|
Your continuous donations keep RPGWatch running!
RPGWatch Forums » Comments » News Comments » ES4: Oblivion - Defining A Generation

Default ES4: Oblivion - Defining A Generation

July 22nd, 2013, 16:04
Originally Posted by Maylander View Post
I agree, but it was more of a natural evolution compared to Morrowind than anything else. It was certainly not ground breaking in any way.
I actually thought the way physics impacted arrow trajectory and the kinetic feeling of melee combat in Oblivion was kinda neat. Not sure I would call it ground breaking - but if you look at the complete package (and forget you're a hardcore RPG fan) - Oblivion was an extremely impressive game.

I certainly felt it was one of the most impressive games I'd ever seen - until I realised how repetitive it was, and how awful the level scaling worked.

That took me a week or so, which is an EXTREMELY long time considering my level of gaming experience.

I'm not surprised it's hailed as a game-changer - and I agree that it was for a very large audience.

Aye, and while it was fairly impressive for an RPG, it was all pretty standard among more actiony games. GTA did everything Oblivion did except skill increases and a fantasy setting.
No, I don't think so. GTA is very shallow when it comes to exploration and the actual mechanics of combat, AI, and so on.

While Oblivion can come off as a very shallow game if you're "in the know" - I still think it was a massive step forward for the open world RPG genre.

Skyrim is actually proof of that - because it's really "only" Oblivion done right, basically.

Since I consider Skyrim to be one of the best games of all time (if not THE best) - it should come as no surprise that I have this opinion about Oblivion.
DArtagnan is offline

DArtagnan

DArtagnan's Avatar
Waste of potential

#21

Join Date: Oct 2006
Location: Denmark
Posts: 13,047

Default 

July 22nd, 2013, 17:29
This is a website that was hailing Gothic 3 as the oblivion killer before it came out. Then when most realized the dud that Gothic 3 was, they looked for another game to try an crush it.

Oblivion wasn't perfect but it was far from this turd that many want to say. It led us to Skyrim which is an excellent game. I agree with Dart, Skyrim was all the good things taken from Oblivion with teh bad scraped out.

If you don't stand behind your troops, feel free to stand in front.
rune_74 is offline

rune_74

SasqWatch

#22

Join Date: Apr 2007
Posts: 2,918

Default 

July 22nd, 2013, 17:40
Vanilla Oblivion got boring to me, mainly due to level scaling. I played maybe 25 hours. But once I installed OOO - The only *crucial* mod - and a couple of others, it became the greatest RPG I had ever played. And I started back in the late 80's with Ultima V and Pool Of Radiance.

Since it's Bethesda who has provided the easy modding tools for the modding community, I consider the mods to be part of the official gaming experience. They are a central element of the ES series, and have been for a long time.

The groundbreaking thing about Oblivion was the virtual reality aspect. A massive world, where you can do a ridiculous variety of things, and which you can experience in first person. The graphic/gameplay aspect made it a lot more immersive, than for example any of the Ultimas. Or Morrowind. Or any of the Gothics.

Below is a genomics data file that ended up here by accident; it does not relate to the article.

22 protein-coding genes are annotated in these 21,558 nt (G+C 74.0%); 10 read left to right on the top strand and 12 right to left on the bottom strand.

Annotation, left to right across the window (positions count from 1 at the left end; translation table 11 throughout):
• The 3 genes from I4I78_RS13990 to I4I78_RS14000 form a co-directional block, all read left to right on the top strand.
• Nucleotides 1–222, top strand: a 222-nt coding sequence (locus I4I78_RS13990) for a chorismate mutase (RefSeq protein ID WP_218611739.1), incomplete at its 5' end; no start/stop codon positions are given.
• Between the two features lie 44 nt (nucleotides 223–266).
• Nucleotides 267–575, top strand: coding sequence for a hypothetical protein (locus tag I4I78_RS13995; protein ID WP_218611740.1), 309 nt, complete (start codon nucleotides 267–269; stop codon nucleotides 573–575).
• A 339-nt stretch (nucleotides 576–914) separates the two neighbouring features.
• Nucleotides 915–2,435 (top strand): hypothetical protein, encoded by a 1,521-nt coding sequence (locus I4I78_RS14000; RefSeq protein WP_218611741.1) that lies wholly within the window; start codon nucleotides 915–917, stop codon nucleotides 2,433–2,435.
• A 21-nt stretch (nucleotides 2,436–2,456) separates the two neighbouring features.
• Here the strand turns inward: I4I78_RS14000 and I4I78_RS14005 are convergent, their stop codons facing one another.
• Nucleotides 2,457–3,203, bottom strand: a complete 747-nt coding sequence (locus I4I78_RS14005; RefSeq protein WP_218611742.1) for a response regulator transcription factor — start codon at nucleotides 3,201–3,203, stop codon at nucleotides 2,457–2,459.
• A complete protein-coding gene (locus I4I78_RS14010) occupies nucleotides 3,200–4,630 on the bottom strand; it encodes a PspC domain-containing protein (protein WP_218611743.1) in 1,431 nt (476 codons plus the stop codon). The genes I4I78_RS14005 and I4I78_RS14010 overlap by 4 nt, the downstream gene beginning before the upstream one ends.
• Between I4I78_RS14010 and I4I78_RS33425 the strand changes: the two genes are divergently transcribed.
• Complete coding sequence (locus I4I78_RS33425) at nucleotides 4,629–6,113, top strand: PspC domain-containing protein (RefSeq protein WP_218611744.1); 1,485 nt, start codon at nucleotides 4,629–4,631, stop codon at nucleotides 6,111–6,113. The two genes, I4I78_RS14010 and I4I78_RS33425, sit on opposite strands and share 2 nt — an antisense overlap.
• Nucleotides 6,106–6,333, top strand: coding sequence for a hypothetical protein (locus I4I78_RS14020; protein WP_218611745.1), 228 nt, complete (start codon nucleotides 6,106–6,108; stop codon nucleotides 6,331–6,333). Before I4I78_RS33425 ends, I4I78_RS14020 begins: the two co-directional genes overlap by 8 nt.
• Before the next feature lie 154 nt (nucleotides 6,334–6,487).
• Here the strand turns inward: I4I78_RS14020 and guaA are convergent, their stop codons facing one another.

I felt like I lived in another world, and experienced it in person, instead of merely moving little RPG figures around on an elaborate gameboard. It was exactly a kind of game I had anticipated since playing Ultima V back in 1988. A long-held dream finally becoming reality.

OOO fixed the level scaling and some other game balance issues. Making Oblivion satisfyingly challenging. Thieves Arsenal was awesome, turning much of my battles into very strategic cat-and-mouse games. Then there were the general combat and realism mods, along with enhanced graphics.

Since then, only Mass Effect had provided me with an equally groundbreaking RPG gaming experience. Albeit for entirely different reasons.
tuukka is offline

tuukka

Watchdog

#23

Join Date: Sep 2011
Posts: 104

Default 

July 22nd, 2013, 18:26
I couldn't play Oblivion beyond a few hours per day. It was painful.

There were quite a few bugs when the game was launched which was actually totally acceptable to me considering the scope of the game.

Melee combat devolved a button mashfest although the archery and magic was still good. I agree with DArtagnan, the physics engine was very good.

The level scaling was awful. Dialogue was insipid, story pacing was poor.

And the much acclaimed Radiant AI was anything but. NPCs were voiced by seemingly only a dozen voice actors/actresses. Facial textures were horrendous for a game of that caliber. Animations were routinely janky. The gameplay just ground to a halt and became a bland mindless routine.

I was keeping a close eye on the mods scene to see what could improve the gameplay and after a while, I just got fed up.

What I was experiencing and what the reviews were extolling was ridiculously out of sync. And I found the bias so blatant and offensive that I got completely turned off.

That was the end for me
Dr. A is offline

Dr. A

Dr. A's Avatar
Keeper of the Watch

#24

Join Date: Oct 2006
Location: Singapore
Posts: 781

Default 

July 22nd, 2013, 19:10
I don't know how you guys can doubt that Oblivion was an evolutionary step in the marriage of the action of a FPS and the nerdy glory of an RPG. The games like it before, earlier Elder Scrolls, Gothic games, and Arx Fatalis just never made the big time appeal that this combination can make. The earlier Elder Scrolls titles were too much RPG (Morrowind's miss mechanic which clashed with actual visual hits), the Gothic games and Arx Fatalis were nowhere near the action and relegated to PC obscurity.